David Ortiz passes Carl Yastrzemski on the all-time home run list — is he a Hall of Famer?

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David Ortiz hit two home runs against the Blue Jays last night. The first one tied him with Carl Yastrzemski on the all-time home run list, the second one passed him. Ortiz hit 58 with the Twins, so he’s still behind him on the Red Sox list.

Overall, Ortiz now sits alone at 36th all-time with 453 bombs. Ahead of him in the near future: Adam Dunn, Jose Canseco, Dave Winfield and Chipper Jones at 454, 452, 465 and 468, respectively. Obviously Dunn is still active.

One of the more controversial subjects we bring up around here from time to time are David Ortiz’s Hall of Fame chances. I feel like I’m in the minority on this one, but I do think he is both Cooperstown bound and Cooperstown worthy.

I dug into the argument pretty deeply the morning after Game 6 of the World Series last fall, but the summary of it was:

  • On the numbers alone he is comfortably within the middle of the pack of already-enshrined Hall of Fame hitters;
  • While people discount his contributions because he’s a DH, it’s not like DH hasn’t been an established position for pushing half a century and it’s not like we don’t already induct hyper-specialists into the Hall of Fame (see, one-inning relief pitchers);
  • If we give extra credit for the playoffs — and we typically do — it’s worth noting that Oritz has a career World Series line of .455/.576/.795 with 14 RBI in 14 games; and
  • While some will cite his PED history, (a) it is the slightest of all PED histories imaginable given that it came during the 2003 trial testing period which came with no penalties and was supposed to have been anonymous; and (b) he tends to get a pass on this from many in the media who are not so forgiving to PED-implicated players.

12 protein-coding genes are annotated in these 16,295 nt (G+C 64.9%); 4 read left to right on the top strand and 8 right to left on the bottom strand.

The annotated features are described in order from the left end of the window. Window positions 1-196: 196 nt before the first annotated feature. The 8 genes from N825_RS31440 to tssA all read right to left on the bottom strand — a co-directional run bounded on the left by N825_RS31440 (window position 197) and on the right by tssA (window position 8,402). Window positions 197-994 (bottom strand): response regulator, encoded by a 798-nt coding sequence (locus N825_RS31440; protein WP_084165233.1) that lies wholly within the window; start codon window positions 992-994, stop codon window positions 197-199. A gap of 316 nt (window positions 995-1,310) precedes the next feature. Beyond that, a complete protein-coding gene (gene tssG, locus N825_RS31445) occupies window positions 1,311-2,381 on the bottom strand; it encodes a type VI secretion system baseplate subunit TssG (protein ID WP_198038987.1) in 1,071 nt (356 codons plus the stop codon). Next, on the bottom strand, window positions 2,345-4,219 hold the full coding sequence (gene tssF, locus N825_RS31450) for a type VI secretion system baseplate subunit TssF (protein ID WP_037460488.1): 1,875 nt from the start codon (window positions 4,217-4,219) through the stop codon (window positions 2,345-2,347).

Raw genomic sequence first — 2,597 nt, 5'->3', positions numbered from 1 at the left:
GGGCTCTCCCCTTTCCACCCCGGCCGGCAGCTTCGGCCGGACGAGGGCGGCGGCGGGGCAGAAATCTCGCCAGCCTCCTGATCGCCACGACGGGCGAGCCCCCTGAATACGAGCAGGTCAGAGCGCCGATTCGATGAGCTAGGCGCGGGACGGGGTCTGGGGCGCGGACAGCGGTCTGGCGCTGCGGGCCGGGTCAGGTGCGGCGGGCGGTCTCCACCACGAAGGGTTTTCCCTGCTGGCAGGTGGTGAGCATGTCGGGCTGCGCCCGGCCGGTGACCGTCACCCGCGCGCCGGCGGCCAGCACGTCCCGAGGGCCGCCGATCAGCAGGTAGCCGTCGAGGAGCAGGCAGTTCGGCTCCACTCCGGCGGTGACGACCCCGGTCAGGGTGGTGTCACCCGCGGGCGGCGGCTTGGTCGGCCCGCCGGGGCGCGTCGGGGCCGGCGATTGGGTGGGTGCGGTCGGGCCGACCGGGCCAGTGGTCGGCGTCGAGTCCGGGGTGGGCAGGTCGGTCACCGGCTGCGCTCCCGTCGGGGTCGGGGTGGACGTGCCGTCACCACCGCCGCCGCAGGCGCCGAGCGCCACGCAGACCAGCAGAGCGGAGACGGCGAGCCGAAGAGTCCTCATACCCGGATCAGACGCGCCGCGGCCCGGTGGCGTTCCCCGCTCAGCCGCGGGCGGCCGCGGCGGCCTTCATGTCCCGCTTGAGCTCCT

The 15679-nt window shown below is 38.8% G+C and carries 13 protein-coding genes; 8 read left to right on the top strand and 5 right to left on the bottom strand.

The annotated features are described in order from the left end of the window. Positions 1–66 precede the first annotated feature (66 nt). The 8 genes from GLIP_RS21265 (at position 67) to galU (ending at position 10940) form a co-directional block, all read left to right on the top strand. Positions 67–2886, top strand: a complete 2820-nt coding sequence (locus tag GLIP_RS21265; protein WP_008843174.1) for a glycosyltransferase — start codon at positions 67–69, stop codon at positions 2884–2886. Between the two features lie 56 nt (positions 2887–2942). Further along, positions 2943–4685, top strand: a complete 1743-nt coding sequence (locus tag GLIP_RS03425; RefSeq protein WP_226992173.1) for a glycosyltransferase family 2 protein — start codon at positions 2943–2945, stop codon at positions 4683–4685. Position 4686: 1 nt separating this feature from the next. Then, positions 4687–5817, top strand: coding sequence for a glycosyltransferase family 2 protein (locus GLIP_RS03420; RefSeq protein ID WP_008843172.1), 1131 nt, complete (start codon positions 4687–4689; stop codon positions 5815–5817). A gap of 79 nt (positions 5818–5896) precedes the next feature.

Going against his chances are that, so far, the BBWAA voters have shown no inclination to vote in the guy who many feel was the best DH in baseball history in Edgar Martinez. But I bet the Boston + three World Series rings factor will end up giving Ortiz a lot of extra credit among those same voters. Almost all teams which win a World Series have at least one Hall of Famer. Teams which win three World Series ALL have Hall of Famers. Who would Boston’s be? If it ain’t Ortiz, I’d be curious to see who your candidate is.

Maybe I still haven’t convinced most of you. But as we debate this, Ortiz will continue to climb the career home run list.

The Mets are strongarming Devin Mesoraco into retiring

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The Mets told catcher Devin Mesoraco on Saturday that he will not make the team, Mike Puma of the New York Post reported. Mesoraco, a major league veteran of eight seasons, said he won’t accept a reassignment to Triple-A. According to Matt Ehalt of Yahoo Sports, the Mets will place Mesoraco on the restricted list rather than release him. As a result, Mesoraco is expected to retire from baseball.

This is a bad look for the Mets. Most teams release the major league-caliber players they don’t plan to break camp with so they can pursue opportunities elsewhere. The Mets must really be hurting for catching depth.

Mesoraco, 30, was decent as the Mets’ back-up last season after coming over from the Reds in the Matt Harvey deal, batting .222/.306/.409 with 10 home runs and 30 RBI in 229 plate appearances. Mesoraco is a bit below-average defensively and spent much of the mid-2010’s on the disabled list dealing with hip and shoulder injuries.

On Monday afternoon, the Mets signed free agent catcher René Rivera, per SNY’s Andy Martino. Rivera was recently released by the Giants. He is less potent with the bat than Mesoraco, but a bit better defensively. Rivera will back up Wilson Ramos and Travis d'Arnaud will likely open the season on the injured list. Tomás Nido will be the third-string catcher behind Rivera.